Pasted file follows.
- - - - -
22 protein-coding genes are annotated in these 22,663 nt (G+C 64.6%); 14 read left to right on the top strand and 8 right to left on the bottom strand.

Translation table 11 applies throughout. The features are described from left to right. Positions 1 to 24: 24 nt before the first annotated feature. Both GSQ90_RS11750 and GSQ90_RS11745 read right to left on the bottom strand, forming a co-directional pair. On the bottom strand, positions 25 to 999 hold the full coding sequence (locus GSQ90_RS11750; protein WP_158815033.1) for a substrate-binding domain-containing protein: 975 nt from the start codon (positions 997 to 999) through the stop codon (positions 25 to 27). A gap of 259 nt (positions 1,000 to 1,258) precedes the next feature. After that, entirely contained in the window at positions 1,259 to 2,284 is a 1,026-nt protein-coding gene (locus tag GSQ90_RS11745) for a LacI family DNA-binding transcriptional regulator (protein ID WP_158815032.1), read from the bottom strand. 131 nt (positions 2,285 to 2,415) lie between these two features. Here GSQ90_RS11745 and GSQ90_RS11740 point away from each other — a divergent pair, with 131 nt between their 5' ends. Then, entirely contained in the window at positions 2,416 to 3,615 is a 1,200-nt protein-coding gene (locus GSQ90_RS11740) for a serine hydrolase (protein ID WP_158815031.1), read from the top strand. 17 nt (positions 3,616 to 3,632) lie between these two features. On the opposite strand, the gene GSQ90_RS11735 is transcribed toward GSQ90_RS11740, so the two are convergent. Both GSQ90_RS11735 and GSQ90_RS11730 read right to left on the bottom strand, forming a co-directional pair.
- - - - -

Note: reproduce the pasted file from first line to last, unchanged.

22 protein-coding genes are annotated in these 22,663 nt (G+C 64.6%); 14 read left to right on the top strand and 8 right to left on the bottom strand.

Translation table 11 applies throughout. The features are described from left to right. Positions 1 to 24: 24 nt before the first annotated feature. Both GSQ90_RS11750 and GSQ90_RS11745 read right to left on the bottom strand, forming a co-directional pair. On the bottom strand, positions 25 to 999 hold the full coding sequence (locus GSQ90_RS11750; protein WP_158815033.1) for a substrate-binding domain-containing protein: 975 nt from the start codon (positions 997 to 999) through the stop codon (positions 25 to 27). A gap of 259 nt (positions 1,000 to 1,258) precedes the next feature. After that, entirely contained in the window at positions 1,259 to 2,284 is a 1,026-nt protein-coding gene (locus tag GSQ90_RS11745) for a LacI family DNA-binding transcriptional regulator (protein ID WP_158815032.1), read from the bottom strand. 131 nt (positions 2,285 to 2,415) lie between these two features. Here GSQ90_RS11745 and GSQ90_RS11740 point away from each other — a divergent pair, with 131 nt between their 5' ends. Then, entirely contained in the window at positions 2,416 to 3,615 is a 1,200-nt protein-coding gene (locus GSQ90_RS11740) for a serine hydrolase (protein ID WP_158815031.1), read from the top strand. 17 nt (positions 3,616 to 3,632) lie between these two features. On the opposite strand, the gene GSQ90_RS11735 is transcribed toward GSQ90_RS11740, so the two are convergent. Both GSQ90_RS11735 and GSQ90_RS11730 read right to left on the bottom strand, forming a co-directional pair.